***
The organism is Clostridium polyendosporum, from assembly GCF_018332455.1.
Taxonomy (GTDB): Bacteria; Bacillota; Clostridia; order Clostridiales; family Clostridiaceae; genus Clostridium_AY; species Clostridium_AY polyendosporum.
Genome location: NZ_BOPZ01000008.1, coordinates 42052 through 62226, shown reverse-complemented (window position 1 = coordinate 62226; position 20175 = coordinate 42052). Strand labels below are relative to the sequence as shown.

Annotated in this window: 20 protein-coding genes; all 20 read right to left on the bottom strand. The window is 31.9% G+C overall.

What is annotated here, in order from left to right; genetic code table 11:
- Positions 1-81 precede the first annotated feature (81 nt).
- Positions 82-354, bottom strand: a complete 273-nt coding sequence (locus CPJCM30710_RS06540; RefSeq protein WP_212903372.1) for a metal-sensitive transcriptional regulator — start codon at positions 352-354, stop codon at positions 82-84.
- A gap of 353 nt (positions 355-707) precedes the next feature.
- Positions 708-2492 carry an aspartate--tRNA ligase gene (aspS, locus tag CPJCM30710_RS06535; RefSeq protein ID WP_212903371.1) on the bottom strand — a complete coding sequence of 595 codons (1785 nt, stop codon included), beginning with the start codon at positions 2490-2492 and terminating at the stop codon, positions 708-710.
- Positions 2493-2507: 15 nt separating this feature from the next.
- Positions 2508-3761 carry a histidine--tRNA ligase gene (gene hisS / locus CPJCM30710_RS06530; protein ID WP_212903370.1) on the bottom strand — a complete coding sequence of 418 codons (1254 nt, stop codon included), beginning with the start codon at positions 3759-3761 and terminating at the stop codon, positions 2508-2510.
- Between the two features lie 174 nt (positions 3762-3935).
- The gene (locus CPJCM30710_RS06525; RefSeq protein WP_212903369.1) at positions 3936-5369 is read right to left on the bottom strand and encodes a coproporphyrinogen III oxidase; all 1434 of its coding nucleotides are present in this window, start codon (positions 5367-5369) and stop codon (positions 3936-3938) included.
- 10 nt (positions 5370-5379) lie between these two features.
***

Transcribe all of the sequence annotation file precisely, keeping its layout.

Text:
The organism is Clostridium polyendosporum, from assembly GCF_018332455.1.
Taxonomy (GTDB): Bacteria; Bacillota; Clostridia; order Clostridiales; family Clostridiaceae; genus Clostridium_AY; species Clostridium_AY polyendosporum.
Genome location: NZ_BOPZ01000008.1, coordinates 42052 through 62226, shown reverse-complemented (window position 1 = coordinate 62226; position 20175 = coordinate 42052). Strand labels below are relative to the sequence as shown.

Annotated in this window: 20 protein-coding genes; all 20 read right to left on the bottom strand. The window is 31.9% G+C overall.

What is annotated here, in order from left to right; genetic code table 11:
- Positions 1-81 precede the first annotated feature (81 nt).
- Positions 82-354, bottom strand: a complete 273-nt coding sequence (locus CPJCM30710_RS06540; RefSeq protein WP_212903372.1) for a metal-sensitive transcriptional regulator — start codon at positions 352-354, stop codon at positions 82-84.
- A gap of 353 nt (positions 355-707) precedes the next feature.
- Positions 708-2492 carry an aspartate--tRNA ligase gene (aspS, locus tag CPJCM30710_RS06535; RefSeq protein ID WP_212903371.1) on the bottom strand — a complete coding sequence of 595 codons (1785 nt, stop codon included), beginning with the start codon at positions 2490-2492 and terminating at the stop codon, positions 708-710.
- Positions 2493-2507: 15 nt separating this feature from the next.
- Positions 2508-3761 carry a histidine--tRNA ligase gene (gene hisS / locus CPJCM30710_RS06530; protein ID WP_212903370.1) on the bottom strand — a complete coding sequence of 418 codons (1254 nt, stop codon included), beginning with the start codon at positions 3759-3761 and terminating at the stop codon, positions 2508-2510.
- Between the two features lie 174 nt (positions 3762-3935).
- The gene (locus CPJCM30710_RS06525; RefSeq protein WP_212903369.1) at positions 3936-5369 is read right to left on the bottom strand and encodes a coproporphyrinogen III oxidase; all 1434 of its coding nucleotides are present in this window, start codon (positions 5367-5369) and stop codon (positions 3936-3938) included.
- 10 nt (positions 5370-5379) lie between these two features.